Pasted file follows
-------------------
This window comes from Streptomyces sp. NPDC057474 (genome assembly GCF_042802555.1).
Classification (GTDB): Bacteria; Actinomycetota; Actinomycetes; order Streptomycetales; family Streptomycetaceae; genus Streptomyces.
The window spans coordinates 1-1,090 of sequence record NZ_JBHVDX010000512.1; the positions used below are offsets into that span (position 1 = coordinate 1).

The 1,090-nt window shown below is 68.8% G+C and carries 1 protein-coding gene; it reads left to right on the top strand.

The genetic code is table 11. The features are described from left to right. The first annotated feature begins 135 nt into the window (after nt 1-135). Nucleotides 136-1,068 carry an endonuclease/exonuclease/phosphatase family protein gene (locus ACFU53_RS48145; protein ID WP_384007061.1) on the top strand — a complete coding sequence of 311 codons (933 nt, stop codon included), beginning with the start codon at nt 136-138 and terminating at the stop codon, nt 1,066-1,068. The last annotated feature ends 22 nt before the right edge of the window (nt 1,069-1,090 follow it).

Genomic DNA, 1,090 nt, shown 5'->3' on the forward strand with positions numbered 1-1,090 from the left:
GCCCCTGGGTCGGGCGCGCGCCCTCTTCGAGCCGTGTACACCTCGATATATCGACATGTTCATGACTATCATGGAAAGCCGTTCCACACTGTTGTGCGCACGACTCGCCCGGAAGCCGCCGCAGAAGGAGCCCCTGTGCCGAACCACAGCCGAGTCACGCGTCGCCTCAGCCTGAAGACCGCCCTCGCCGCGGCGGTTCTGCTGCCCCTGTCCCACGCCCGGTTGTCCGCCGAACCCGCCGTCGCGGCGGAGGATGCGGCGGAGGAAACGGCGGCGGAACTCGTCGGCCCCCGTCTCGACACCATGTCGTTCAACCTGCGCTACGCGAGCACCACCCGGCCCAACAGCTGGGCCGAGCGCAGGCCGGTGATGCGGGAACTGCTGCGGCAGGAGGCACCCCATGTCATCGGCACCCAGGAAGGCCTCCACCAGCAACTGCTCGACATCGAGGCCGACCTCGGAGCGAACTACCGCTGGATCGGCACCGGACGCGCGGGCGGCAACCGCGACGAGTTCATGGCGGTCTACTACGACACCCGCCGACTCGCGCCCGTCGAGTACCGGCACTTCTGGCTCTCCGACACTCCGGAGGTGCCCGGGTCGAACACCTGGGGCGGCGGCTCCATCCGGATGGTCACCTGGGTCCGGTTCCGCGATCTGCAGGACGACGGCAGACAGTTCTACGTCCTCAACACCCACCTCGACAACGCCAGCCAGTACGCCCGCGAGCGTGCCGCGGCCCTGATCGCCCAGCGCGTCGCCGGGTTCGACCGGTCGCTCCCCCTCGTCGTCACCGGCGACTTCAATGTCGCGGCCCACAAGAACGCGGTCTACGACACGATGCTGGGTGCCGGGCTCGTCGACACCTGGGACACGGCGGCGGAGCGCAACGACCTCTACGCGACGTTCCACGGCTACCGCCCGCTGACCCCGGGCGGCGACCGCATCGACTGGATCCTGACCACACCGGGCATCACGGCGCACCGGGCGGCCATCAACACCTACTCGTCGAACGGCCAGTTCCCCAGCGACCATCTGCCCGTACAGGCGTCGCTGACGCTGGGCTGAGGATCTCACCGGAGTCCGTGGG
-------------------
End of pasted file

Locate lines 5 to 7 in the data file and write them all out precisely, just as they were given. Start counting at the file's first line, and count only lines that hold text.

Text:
The genetic code is table 11. The features are described from left to right. The first annotated feature begins 135 nt into the window (after nt 1-135). Nucleotides 136-1,068 carry an endonuclease/exonuclease/phosphatase family protein gene (locus ACFU53_RS48145; protein ID WP_384007061.1) on the top strand — a complete coding sequence of 311 codons (933 nt, stop codon included), beginning with the start codon at nt 136-138 and terminating at the stop codon, nt 1,066-1,068. The last annotated feature ends 22 nt before the right edge of the window (nt 1,069-1,090 follow it).

Genomic DNA, 1,090 nt, shown 5'->3' on the forward strand with positions numbered 1-1,090 from the left:
GCCCCTGGGTCGGGCGCGCGCCCTCTTCGAGCCGTGTACACCTCGATATATCGACATGTTCATGACTATCATGGAAAGCCGTTCCACACTGTTGTGCGCACGACTCGCCCGGAAGCCGCCGCAGAAGGAGCCCCTGTGCCGAACCACAGCCGAGTCACGCGTCGCCTCAGCCTGAAGACCGCCCTCGCCGCGGCGGTTCTGCTGCCCCTGTCCCACGCCCGGTTGTCCGCCGAACCCGCCGTCGCGGCGGAGGATGCGGCGGAGGAAACGGCGGCGGAACTCGTCGGCCCCCGTCTCGACACCATGTCGTTCAACCTGCGCTACGCGAGCACCACCCGGCCCAACAGCTGGGCCGAGCGCAGGCCGGTGATGCGGGAACTGCTGCGGCAGGAGGCACCCCATGTCATCGGCACCCAGGAAGGCCTCCACCAGCAACTGCTCGACATCGAGGCCGACCTCGGAGCGAACTACCGCTGGATCGGCACCGGACGCGCGGGCGGCAACCGCGACGAGTTCATGGCGGTCTACTACGACACCCGCCGACTCGCGCCCGTCGAGTACCGGCACTTCTGGCTCTCCGACACTCCGGAGGTGCCCGGGTCGAACACCTGGGGCGGCGGCTCCATCCGGATGGTCACCTGGGTCCGGTTCCGCGATCTGCAGGACGACGGCAGACAGTTCTACGTCCTCAACACCCACCTCGACAACGCCAGCCAGTACGCCCGCGAGCGTGCCGCGGCCCTGATCGCCCAGCGCGTCGCCGGGTTCGACCGGTCGCTCCCCCTCGTCGTCACCGGCGACTTCAATGTCGCGGCCCACAAGAACGCGGTCTACGACACGATGCTGGGTGCCGGGCTCGTCGACACCTGGGACACGGCGGCGGAGCGCAACGACCTCTACGCGACGTTCCACGGCTACCGCCCGCTGACCCCGGGCGGCGACCGCATCGACTGGATCCTGACCACACCGGGCATCACGGCGCACCGGGCGGCCATCAACACCTACTCGTCGAACGGCCAGTTCCCCAGCGACCATCTGCCCGTACAGGCGTCGCTGACGCTGGGCTGAGGATCTCACCGGAGTCCGTGGG